yourlibrarian: Buffy on the phone (BUF-WorkingGirl: eyesthatslay)
[personal profile] yourlibrarian posting in [community profile] sim_studies

This news
about the spread of institutional repositories struck me as a real contrast to the other recent news about Elsevier and Merck. It seems to me that institutional repositories for academic work are a much better alternative, both for preservation and access, than commercial publishing today. What I also wonder is if they wouldn't be a more legitimate source of material than for-profit publishers who don't seem to offer any great benefit compared to non-profit outlets. (Just as an aside, take a look at the tactics Merck is employing during the court case that inadvertently revealed the campaign Elsevier helped Merck produce.)

Of course, libraries have long been under a terrible crunch from the escalating cost of periodicals, so open source publications are simply a must in the future. But just as there is current discussion about the necessity for print journalism, and what its unique and important qualities are, it seems to me the same discussion needs to be going on about academic publishing. One difference, of course, is that news is a prized commodity to the recipients but spread in many ways, of which print is only one. But academic publishing is a must for the producer for indirect reasons that have less to do with distribution than prestige. It seems to me in the discussions I'm reading, that the people most objecting to the loss of print journalism are …print journalists. And while I can understand the upset over the loss of a steady paycheck versus the job insecurity of freelancing (this article pointed out how people make more money in larger corporations than small businesses) this doesn't really tell us anything about the value of the end product based on its form of production. It seems to me that rushed deadlines and competitive urges are as likely to skew news reporting as the lack of resources hampering independent journalists. And then there's the motivation factor. In the same program that discussed how local bloggers had already been covering news neglected by Seattle's two daily newspapers, was the story of how the NY Times may have had a major lead on Watergate before anyone else, but did nothing about it. As a commenter pointed out " Media scholars have long observed that because the Post's reporters weren't part of the sometimes cozy relationships between reporters and officials, they were better able to follow the story. The administration wasn't going to provide the everyday leaks and "background" briefings that so much Washington journalism depends on to this day."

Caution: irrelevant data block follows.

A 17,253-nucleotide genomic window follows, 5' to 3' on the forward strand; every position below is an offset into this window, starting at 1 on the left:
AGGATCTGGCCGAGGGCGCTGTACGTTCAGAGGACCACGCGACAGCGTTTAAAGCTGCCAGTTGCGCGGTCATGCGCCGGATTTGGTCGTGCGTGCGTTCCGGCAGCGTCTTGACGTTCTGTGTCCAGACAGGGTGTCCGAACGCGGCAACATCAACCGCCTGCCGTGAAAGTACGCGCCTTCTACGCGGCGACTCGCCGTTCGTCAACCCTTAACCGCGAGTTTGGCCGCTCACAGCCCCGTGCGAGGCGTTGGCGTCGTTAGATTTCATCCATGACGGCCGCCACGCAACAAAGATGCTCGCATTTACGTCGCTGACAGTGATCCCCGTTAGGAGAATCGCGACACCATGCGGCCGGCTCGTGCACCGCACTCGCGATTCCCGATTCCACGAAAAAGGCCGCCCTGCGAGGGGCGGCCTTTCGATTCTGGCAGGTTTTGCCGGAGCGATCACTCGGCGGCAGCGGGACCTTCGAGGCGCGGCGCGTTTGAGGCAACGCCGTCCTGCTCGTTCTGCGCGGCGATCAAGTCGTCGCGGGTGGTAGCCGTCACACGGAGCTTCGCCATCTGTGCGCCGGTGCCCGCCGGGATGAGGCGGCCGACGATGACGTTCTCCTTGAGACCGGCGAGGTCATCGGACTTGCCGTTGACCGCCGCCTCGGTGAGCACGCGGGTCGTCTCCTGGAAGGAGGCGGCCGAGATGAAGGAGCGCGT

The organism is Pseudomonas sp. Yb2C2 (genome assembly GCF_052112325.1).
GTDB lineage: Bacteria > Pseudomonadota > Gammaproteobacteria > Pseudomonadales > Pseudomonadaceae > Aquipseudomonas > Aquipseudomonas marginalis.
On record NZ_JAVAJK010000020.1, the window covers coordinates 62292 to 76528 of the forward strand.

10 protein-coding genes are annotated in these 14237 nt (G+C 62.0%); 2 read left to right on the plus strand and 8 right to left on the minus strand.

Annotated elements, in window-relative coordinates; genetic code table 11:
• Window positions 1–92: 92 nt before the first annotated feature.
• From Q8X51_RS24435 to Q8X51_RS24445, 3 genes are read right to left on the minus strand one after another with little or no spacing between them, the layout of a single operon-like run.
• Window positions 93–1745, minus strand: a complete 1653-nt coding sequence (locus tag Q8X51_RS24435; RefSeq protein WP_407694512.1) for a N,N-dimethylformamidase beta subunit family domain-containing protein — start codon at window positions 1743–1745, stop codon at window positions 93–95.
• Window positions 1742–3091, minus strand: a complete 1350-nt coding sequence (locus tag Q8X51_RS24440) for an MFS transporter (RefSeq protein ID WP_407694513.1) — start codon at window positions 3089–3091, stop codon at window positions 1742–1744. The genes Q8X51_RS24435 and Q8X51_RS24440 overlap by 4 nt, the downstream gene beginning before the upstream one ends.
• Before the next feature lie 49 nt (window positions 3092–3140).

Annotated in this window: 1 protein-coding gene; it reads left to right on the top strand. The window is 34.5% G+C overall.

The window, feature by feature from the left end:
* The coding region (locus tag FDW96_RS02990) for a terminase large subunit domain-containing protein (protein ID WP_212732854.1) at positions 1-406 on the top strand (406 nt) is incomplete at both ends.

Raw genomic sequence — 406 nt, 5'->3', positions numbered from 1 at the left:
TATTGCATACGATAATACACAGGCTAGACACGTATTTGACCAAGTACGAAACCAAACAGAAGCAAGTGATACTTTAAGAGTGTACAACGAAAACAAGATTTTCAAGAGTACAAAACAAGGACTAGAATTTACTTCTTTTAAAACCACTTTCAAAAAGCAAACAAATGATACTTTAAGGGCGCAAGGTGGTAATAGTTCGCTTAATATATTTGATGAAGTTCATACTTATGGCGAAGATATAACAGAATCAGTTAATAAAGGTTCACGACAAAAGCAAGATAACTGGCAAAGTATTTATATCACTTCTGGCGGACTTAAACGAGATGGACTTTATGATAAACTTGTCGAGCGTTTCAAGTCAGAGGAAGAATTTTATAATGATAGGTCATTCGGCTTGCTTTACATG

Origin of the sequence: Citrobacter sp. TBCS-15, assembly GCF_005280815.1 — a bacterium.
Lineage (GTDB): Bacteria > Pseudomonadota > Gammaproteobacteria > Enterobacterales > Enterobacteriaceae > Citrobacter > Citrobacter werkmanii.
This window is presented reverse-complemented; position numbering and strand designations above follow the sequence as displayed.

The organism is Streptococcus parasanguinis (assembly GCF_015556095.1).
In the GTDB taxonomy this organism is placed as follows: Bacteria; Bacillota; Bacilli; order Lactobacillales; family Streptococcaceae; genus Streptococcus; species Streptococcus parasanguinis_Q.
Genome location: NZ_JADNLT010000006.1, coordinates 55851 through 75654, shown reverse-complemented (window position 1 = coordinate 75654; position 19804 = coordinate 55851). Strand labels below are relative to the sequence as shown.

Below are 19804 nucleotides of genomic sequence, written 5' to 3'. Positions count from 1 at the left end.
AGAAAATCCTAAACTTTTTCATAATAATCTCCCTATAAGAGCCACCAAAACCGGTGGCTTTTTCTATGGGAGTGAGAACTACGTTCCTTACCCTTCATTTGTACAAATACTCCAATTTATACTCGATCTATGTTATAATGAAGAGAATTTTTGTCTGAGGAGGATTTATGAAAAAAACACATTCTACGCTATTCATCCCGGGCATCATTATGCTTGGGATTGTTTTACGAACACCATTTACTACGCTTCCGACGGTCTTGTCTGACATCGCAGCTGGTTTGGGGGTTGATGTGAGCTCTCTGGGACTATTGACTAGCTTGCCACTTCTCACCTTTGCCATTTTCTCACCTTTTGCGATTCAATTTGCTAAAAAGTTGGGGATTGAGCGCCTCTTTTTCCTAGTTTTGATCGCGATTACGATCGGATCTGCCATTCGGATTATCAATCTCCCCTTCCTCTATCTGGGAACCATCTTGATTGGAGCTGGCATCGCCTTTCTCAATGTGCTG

All of which is to say, can institutional repositories provide not just better access and lower costs for academic publications, but perhaps provide other benefits in terms of the quality and reliability of research? In what ways are for-profit publishers needed?


Social Informatics and Media Studies

April 2010

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